There is much that makes Yankee White stand out. Although looking back, you see the discrepancy of Fornell and Gibbs meeting for the first time. But that’s OK. Also, Gibbs is not as Gibbsy as he became soon after. Nor is Abby fully formed. But the then Director is great, and DiNozzo is likeable. And Ducky is more assertive.

You can’t help but love a plot set on Air Force One, with a pretty passable George W Bush. Perhaps someone really should have thrown themselves in front of the President’s diet. The Secret Service come across less well than you’d expect, although that could have been intentional, I suppose.

Some shows need a few episodes to prove themselves. NCIS was loveable from the word go.

Yankee White - Kate, Ducky and Gibbs

I’m still loving it, but they will need to pause and think about what they are doing. It doesn’t have to be Bellisario writing, but it does need to be someone else good. Changing backgrounds as happened with Gibbs and Fornell is also OK. But someone writing for season ten needs to know what happened in season five.

(Photos © CBS)

6th June 2012

That was the wrinkliest shirt I’ve ever seen a policeman wear. Not that I go round checking police shirts, you understand. But once I’d clocked the two police officers listening to the music in Varberg’s Societetspark along with the rest of us, I noticed the shirt which had surely been washed and left to dry all bundled up in the cupboard and then worn with no thought (?) for looks.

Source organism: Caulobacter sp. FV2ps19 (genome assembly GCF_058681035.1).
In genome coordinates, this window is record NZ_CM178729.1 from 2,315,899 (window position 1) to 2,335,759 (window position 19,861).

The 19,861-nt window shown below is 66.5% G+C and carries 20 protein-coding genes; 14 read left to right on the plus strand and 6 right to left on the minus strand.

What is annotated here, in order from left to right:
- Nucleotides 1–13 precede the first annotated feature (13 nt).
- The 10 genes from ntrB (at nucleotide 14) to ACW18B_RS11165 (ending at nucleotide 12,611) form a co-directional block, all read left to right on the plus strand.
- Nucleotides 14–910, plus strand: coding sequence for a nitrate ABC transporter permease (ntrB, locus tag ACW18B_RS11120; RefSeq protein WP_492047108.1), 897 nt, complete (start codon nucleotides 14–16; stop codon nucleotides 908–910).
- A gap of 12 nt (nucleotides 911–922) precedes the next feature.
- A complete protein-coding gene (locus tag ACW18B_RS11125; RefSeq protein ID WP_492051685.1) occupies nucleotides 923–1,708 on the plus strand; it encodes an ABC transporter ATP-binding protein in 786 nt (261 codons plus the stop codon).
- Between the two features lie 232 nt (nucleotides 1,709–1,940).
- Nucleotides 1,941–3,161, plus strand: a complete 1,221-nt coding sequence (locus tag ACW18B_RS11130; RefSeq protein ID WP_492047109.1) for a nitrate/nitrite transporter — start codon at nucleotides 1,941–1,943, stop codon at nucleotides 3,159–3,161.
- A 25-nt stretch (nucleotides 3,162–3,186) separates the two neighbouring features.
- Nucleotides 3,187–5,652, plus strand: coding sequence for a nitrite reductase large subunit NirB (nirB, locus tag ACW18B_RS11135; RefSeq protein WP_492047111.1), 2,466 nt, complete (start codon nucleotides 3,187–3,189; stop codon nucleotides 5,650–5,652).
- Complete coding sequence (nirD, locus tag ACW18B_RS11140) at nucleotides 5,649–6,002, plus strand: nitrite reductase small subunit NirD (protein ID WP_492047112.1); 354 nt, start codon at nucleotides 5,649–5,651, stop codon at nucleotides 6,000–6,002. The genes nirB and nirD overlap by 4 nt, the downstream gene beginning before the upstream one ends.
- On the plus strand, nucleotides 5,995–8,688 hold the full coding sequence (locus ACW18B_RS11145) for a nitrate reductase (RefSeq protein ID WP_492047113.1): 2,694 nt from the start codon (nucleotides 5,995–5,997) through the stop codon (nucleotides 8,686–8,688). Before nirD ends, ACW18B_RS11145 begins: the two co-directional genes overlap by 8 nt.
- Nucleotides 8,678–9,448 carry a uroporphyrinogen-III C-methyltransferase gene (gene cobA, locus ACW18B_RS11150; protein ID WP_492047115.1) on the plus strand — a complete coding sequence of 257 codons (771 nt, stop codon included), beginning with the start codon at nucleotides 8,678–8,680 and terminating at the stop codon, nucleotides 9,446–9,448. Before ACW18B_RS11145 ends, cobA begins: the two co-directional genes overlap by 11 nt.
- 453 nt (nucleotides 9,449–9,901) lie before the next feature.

Varberg balloons

Varberg seems to do this 6th June celebrating properly. We only joined the feast towards the end, totally unintentionally. It was yours truly’s birthday, which will be why we were heading to GP Cousin’s home for his birthday party, four days early.

After a breakfast of blueberry pancakes made for me by Dodo and Son, we travelled north. We stopped en route for a late salmon lunch at Laxbutiken in Heberg. (Both we and the salmon were late, although not the same kind of late.) Offspring and Dodo decided to leave the 40 kinds of ice cream for some cold refreshments further north.

Blue dream car, Varberg

It was not easy parking in Varberg on this National Day, but we managed. How come the drivers of special vehicles always seem to get good parking spaces without trying? One pleasure of being in Varberg on a sunny summer’s day (and what a surprise that was!) is checking out all the American cars cruising town.

The biker flying a flag to celebrate my day was also appreciated.

Patriotic biker in Varberg

Societetsparken, Varberg